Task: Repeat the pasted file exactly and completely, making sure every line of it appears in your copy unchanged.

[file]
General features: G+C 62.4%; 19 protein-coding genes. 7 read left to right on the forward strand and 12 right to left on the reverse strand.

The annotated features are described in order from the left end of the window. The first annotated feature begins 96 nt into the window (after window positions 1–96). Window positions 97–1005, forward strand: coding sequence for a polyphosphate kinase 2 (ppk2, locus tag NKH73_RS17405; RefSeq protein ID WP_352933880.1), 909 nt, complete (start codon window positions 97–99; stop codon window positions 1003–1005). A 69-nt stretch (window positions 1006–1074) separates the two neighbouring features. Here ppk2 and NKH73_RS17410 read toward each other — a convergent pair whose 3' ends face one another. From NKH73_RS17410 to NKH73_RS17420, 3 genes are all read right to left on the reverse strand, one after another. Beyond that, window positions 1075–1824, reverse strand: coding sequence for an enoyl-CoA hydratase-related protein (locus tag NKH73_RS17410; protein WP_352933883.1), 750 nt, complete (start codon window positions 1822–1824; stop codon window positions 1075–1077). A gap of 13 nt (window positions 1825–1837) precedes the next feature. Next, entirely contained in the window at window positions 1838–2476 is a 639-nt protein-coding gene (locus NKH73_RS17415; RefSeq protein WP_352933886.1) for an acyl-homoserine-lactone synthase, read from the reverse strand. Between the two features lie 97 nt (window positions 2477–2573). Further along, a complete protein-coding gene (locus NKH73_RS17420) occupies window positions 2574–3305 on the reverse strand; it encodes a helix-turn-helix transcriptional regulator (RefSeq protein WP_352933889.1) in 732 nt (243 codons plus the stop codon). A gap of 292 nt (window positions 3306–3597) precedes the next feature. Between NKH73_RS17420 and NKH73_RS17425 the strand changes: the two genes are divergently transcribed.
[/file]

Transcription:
General features: G+C 62.4%; 19 protein-coding genes. 7 read left to right on the forward strand and 12 right to left on the reverse strand.

The annotated features are described in order from the left end of the window. The first annotated feature begins 96 nt into the window (after window positions 1–96). Window positions 97–1005, forward strand: coding sequence for a polyphosphate kinase 2 (ppk2, locus tag NKH73_RS17405; RefSeq protein ID WP_352933880.1), 909 nt, complete (start codon window positions 97–99; stop codon window positions 1003–1005). A 69-nt stretch (window positions 1006–1074) separates the two neighbouring features. Here ppk2 and NKH73_RS17410 read toward each other — a convergent pair whose 3' ends face one another. From NKH73_RS17410 to NKH73_RS17420, 3 genes are all read right to left on the reverse strand, one after another. Beyond that, window positions 1075–1824, reverse strand: coding sequence for an enoyl-CoA hydratase-related protein (locus tag NKH73_RS17410; protein WP_352933883.1), 750 nt, complete (start codon window positions 1822–1824; stop codon window positions 1075–1077). A gap of 13 nt (window positions 1825–1837) precedes the next feature. Next, entirely contained in the window at window positions 1838–2476 is a 639-nt protein-coding gene (locus NKH73_RS17415; RefSeq protein WP_352933886.1) for an acyl-homoserine-lactone synthase, read from the reverse strand. Between the two features lie 97 nt (window positions 2477–2573). Further along, a complete protein-coding gene (locus NKH73_RS17420) occupies window positions 2574–3305 on the reverse strand; it encodes a helix-turn-helix transcriptional regulator (RefSeq protein WP_352933889.1) in 732 nt (243 codons plus the stop codon). A gap of 292 nt (window positions 3306–3597) precedes the next feature. Between NKH73_RS17420 and NKH73_RS17425 the strand changes: the two genes are divergently transcribed.